Being President Is Dangerous, and Not for the Reasons You Think
Job stress takes a toll on your body. Here are 6 ways to cope
Being president can be hazardous to your health.
For a new study in the British Journal of Medicine, researchers looked at historical records for 17 countries and compared the longevity of heads of state with runners-up in each election. They found people who served as heads of government lived 2.7 years less than those who didn't get the job. The leaders who became president also had a 20 percent higher rate of premature death.
Anupam Jena, MD, PhD, an associate professor at Harvard Medical School and the lead researcher of the study, told CNN the life-shortening factors were likely stress and lack of time to maintain healthy habits.
High-ranking government officials aren’t the only ones with job stress, of course. Many of us get stressed out over work, which can take a physical and emotional toll, according to the American Psychological Association (APA).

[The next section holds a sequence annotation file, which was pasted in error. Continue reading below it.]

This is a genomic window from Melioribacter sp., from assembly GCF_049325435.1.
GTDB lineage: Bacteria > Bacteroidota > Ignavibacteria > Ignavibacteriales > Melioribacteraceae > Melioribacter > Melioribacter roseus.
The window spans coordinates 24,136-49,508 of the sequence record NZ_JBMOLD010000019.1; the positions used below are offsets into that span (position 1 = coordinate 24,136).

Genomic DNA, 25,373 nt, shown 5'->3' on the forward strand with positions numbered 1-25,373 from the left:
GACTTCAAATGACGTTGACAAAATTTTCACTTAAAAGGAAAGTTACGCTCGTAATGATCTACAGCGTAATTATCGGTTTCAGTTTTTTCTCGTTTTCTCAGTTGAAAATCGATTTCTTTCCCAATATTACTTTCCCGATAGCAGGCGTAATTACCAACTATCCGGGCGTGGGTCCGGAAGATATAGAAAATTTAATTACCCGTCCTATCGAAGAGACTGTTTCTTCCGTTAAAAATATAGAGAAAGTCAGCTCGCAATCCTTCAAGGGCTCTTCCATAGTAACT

Constantly worrying about your job can lead to erratic eating habits and not enough exercise, resulting in weight gain, high blood pressure and elevated cholesterol levels, the APA says. And common stressors such as low pay, long hours or a hostile environment can accelerate the onset of heart disease. Job stress also can lead to burnout, which in turn can cause depression.
Related: Quiz: Can You Spot a Toxic Coworker?
The APA and the Mayo Clinic suggest these strategies to manage stress and stay healthy on the job:
Take advantage of break time. Even 10 minutes away from your desk can help you feel better. Take a walk or just sit and breathe.
Get other points of view. Talk about a problem that's stressing you out with a trusted coworker or friend. He or she may provide insights or offer advice that can help ease your mind.
If you’re angry, walk away. Take a moment to regroup and count to 10. Exercise also can help you blow off steam.
Set reasonable standards. Don’t expect perfection from yourself or anyone else. If you’re feeling overwhelmed, talk to your employer about your job description and responsibilities.
Use your time off. Whether it’s a sick day, an occasional long weekend or a vacation, take time off away from work when you can.
If none of that works, contact a mental health provider, the Mayo Clinic suggests. Your employer may provide one through an employee assistance plan. You also can find one through your health insurance provider.